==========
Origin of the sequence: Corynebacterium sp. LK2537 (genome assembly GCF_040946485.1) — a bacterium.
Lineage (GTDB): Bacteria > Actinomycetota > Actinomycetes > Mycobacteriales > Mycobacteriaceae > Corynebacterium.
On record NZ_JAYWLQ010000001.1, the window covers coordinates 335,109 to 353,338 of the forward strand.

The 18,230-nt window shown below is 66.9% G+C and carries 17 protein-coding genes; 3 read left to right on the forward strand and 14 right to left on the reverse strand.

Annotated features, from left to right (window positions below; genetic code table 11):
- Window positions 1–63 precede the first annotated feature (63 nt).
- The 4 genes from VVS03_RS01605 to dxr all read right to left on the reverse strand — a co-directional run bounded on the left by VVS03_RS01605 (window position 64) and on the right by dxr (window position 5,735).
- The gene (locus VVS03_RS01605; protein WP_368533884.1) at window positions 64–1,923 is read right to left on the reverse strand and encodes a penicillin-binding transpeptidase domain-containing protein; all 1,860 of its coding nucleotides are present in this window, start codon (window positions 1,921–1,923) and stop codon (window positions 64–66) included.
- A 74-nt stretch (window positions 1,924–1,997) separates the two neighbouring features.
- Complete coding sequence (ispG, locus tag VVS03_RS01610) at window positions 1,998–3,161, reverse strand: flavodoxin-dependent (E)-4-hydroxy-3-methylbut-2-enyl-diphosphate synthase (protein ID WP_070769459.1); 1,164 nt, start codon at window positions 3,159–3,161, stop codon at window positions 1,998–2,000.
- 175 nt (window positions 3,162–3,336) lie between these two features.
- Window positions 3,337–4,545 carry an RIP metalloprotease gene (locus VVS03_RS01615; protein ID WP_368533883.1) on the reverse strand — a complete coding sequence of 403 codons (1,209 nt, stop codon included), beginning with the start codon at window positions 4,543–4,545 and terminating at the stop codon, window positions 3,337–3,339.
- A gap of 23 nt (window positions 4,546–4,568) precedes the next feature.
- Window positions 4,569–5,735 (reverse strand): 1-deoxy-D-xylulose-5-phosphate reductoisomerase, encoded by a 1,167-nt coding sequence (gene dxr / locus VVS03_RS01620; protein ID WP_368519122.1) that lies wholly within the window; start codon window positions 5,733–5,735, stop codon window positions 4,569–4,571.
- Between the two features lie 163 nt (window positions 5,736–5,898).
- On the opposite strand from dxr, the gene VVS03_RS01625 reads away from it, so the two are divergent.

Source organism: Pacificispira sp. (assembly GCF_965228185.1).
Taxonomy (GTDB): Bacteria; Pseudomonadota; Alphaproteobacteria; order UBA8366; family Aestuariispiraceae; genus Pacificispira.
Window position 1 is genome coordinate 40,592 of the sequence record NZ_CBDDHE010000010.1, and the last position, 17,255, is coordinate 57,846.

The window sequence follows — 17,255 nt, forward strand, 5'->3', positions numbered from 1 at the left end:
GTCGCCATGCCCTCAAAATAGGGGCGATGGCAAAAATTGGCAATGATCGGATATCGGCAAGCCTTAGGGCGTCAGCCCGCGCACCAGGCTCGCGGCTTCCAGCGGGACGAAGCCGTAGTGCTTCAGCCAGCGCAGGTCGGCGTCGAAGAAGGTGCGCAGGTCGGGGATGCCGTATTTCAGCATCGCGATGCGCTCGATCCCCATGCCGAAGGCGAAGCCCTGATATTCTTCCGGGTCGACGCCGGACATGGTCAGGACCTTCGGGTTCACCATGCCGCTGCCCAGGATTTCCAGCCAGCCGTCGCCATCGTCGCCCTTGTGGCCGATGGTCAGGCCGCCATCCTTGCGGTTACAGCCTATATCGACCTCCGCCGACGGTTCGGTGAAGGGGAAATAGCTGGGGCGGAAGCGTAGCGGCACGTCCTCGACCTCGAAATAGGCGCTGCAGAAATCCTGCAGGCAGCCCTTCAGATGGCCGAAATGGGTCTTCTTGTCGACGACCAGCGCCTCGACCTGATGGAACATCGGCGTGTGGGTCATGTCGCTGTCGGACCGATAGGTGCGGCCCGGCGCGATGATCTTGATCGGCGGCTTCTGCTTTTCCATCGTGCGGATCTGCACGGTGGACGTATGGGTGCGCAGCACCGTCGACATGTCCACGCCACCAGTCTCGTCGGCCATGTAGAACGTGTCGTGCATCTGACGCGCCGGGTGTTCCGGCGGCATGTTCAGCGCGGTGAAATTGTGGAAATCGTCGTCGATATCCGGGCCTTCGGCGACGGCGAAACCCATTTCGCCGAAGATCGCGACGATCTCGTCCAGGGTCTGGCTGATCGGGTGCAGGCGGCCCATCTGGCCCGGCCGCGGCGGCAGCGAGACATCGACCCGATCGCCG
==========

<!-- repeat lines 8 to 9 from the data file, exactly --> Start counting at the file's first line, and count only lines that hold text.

- The gene (locus VVS03_RS01605; protein WP_368533884.1) at window positions 64–1,923 is read right to left on the reverse strand and encodes a penicillin-binding transpeptidase domain-containing protein; all 1,860 of its coding nucleotides are present in this window, start codon (window positions 1,921–1,923) and stop codon (window positions 64–66) included.
- A 74-nt stretch (window positions 1,924–1,997) separates the two neighbouring features.